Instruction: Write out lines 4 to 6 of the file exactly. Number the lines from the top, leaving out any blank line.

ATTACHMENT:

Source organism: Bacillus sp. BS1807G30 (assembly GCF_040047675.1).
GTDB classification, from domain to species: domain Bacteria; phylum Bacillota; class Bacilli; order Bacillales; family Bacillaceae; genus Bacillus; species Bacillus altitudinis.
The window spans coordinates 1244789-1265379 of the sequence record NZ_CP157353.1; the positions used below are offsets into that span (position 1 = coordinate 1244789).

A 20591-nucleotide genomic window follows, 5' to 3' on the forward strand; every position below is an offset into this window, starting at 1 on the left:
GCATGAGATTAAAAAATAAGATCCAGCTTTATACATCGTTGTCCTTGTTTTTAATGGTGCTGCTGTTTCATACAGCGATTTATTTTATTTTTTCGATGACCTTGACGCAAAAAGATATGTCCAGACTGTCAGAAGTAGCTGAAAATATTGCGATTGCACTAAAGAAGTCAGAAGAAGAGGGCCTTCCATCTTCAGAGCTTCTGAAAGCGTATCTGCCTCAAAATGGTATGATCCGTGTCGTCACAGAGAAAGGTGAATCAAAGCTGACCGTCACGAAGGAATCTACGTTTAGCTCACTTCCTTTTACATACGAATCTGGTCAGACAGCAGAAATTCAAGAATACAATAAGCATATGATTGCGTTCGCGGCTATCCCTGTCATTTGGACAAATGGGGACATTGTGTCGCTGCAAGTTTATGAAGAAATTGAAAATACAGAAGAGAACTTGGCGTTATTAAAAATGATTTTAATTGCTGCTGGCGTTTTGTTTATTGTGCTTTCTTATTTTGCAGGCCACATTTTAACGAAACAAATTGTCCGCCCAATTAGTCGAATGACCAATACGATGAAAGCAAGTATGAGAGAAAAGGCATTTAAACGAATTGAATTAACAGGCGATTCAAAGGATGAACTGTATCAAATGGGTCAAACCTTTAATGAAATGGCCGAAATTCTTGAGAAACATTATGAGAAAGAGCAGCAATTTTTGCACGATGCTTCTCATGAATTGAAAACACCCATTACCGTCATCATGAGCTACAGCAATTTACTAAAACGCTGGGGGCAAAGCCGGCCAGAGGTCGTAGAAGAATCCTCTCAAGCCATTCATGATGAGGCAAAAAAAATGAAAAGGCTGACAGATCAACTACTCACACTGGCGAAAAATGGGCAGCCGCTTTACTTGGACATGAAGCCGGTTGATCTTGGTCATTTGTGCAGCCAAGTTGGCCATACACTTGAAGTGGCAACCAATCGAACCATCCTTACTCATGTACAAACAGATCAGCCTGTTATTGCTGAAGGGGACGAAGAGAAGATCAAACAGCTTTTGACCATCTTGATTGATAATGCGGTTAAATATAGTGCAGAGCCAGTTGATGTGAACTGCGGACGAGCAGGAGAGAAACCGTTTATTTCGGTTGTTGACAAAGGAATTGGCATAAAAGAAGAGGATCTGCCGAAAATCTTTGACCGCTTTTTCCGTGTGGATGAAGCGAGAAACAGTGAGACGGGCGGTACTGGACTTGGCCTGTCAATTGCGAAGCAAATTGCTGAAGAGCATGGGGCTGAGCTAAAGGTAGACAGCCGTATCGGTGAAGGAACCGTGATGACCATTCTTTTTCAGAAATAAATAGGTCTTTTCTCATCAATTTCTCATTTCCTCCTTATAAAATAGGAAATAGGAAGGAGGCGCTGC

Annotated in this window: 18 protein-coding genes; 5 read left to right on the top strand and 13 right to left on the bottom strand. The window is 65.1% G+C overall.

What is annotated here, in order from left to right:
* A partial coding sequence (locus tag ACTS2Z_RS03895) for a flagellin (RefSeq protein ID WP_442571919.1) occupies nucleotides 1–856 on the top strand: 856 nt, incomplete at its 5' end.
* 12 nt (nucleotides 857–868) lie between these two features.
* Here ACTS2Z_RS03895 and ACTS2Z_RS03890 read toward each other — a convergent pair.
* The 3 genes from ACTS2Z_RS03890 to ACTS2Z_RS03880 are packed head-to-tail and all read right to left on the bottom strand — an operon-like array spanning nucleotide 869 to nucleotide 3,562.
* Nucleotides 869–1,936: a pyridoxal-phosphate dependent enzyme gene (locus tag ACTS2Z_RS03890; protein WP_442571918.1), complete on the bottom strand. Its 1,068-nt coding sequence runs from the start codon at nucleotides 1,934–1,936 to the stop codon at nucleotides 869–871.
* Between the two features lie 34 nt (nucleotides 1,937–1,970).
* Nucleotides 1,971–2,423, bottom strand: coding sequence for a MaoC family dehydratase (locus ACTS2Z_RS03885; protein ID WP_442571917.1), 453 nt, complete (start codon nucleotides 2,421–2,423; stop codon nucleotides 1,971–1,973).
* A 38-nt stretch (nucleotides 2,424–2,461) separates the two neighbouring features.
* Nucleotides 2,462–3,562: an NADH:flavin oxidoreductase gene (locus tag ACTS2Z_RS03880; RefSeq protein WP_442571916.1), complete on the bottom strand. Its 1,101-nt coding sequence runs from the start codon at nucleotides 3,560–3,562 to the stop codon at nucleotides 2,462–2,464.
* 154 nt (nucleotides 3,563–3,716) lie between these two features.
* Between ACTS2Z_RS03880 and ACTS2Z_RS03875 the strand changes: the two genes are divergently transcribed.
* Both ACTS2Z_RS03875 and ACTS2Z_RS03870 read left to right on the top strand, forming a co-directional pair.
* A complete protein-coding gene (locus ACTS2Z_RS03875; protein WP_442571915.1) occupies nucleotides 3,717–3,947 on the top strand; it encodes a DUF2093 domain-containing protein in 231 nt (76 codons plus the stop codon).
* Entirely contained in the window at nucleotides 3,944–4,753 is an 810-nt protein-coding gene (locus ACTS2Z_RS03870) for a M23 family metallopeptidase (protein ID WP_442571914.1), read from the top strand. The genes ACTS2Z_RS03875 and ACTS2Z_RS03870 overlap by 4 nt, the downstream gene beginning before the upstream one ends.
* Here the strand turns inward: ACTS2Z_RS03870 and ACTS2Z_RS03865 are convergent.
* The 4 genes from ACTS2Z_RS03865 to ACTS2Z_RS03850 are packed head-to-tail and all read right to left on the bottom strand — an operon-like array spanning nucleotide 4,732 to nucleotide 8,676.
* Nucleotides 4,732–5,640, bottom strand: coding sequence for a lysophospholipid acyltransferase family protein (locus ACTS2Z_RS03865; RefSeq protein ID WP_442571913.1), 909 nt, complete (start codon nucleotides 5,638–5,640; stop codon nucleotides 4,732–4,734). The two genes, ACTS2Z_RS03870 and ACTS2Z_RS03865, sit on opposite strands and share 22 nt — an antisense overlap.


A 20591-nucleotide genomic window follows, 5' to 3' on the forward strand; every position below is an offset into this window, starting at 1 on the left:
GCATGAGATTAAAAAATAAGATCCAGCTTTATACATCGTTGTCCTTGTTTTTAATGGTGCTGCTGTTTCATACAGCGATTTATTTTATTTTTTCGATGACCTTGACGCAAAAAGATATGTCCAGACTGTCAGAAGTAGCTGAAAATATTGCGATTGCACTAAAGAAGTCAGAAGAAGAGGGCCTTCCATCTTCAGAGCTTCTGAAAGCGTATCTGCCTCAAAATGGTATGATCCGTGTCGTCACAGAGAAAGGTGAATCAAAGCTGACCGTCACGAAGGAATCTACGTTTAGCTCACTTCCTTTTACATACGAATCTGGTCAGACAGCAGAAATTCAAGAATACAATAAGCATATGATTGCGTTCGCGGCTATCCCTGTCATTTGGACAAATGGGGACATTGTGTCGCTGCAAGTTTATGAAGAAATTGAAAATACAGAAGAGAACTTGGCGTTATTAAAAATGATTTTAATTGCTGCTGGCGTTTTGTTTATTGTGCTTTCTTATTTTGCAGGCCACATTTTAACGAAACAAATTGTCCGCCCAATTAGTCGAATGACCAATACGATGAAAGCAAGTATGAGAGAAAAGGCATTTAAACGAATTGAATTAACAGGCGATTCAAAGGATGAACTGTATCAAATGGGTCAAACCTTTAATGAAATGGCCGAAATTCTTGAGAAACATTATGAGAAAGAGCAGCAATTTTTGCACGATGCTTCTCATGAATTGAAAACACCCATTACCGTCATCATGAGCTACAGCAATTTACTAAAACGCTGGGGGCAAAGCCGGCCAGAGGTCGTAGAAGAATCCTCTCAAGCCATTCATGATGAGGCAAAAAAAATGAAAAGGCTGACAGATCAACTACTCACACTGGCGAAAAATGGGCAGCCGCTTTACTTGGACATGAAGCCGGTTGATCTTGGTCATTTGTGCAGCCAAGTTGGCCATACACTTGAAGTGGCAACCAATCGAACCATCCTTACTCATGTACAAACAGATCAGCCTGTTATTGCTGAAGGGGACGAAGAGAAGATCAAACAGCTTTTGACCATCTTGATTGATAATGCGGTTAAATATAGTGCAGAGCCAGTTGATGTGAACTGCGGACGAGCAGGAGAGAAACCGTTTATTTCGGTTGTTGACAAAGGAATTGGCATAAAAGAAGAGGATCTGCCGAAAATCTTTGACCGCTTTTTCCGTGTGGATGAAGCGAGAAACAGTGAGACGGGCGGTACTGGACTTGGCCTGTCAATTGCGAAGCAAATTGCTGAAGAGCATGGGGCTGAGCTAAAGGTAGACAGCCGTATCGGTGAAGGAACCGTGATGACCATTCTTTTTCAGAAATAAATAGGTCTTTTCTCATCAATTTCTCATTTCCTCCTTATAAAATAGGAAATAGGAAGGAGGCGCTGC

Annotated in this window: 18 protein-coding genes; 5 read left to right on the top strand and 13 right to left on the bottom strand. The window is 65.1% G+C overall.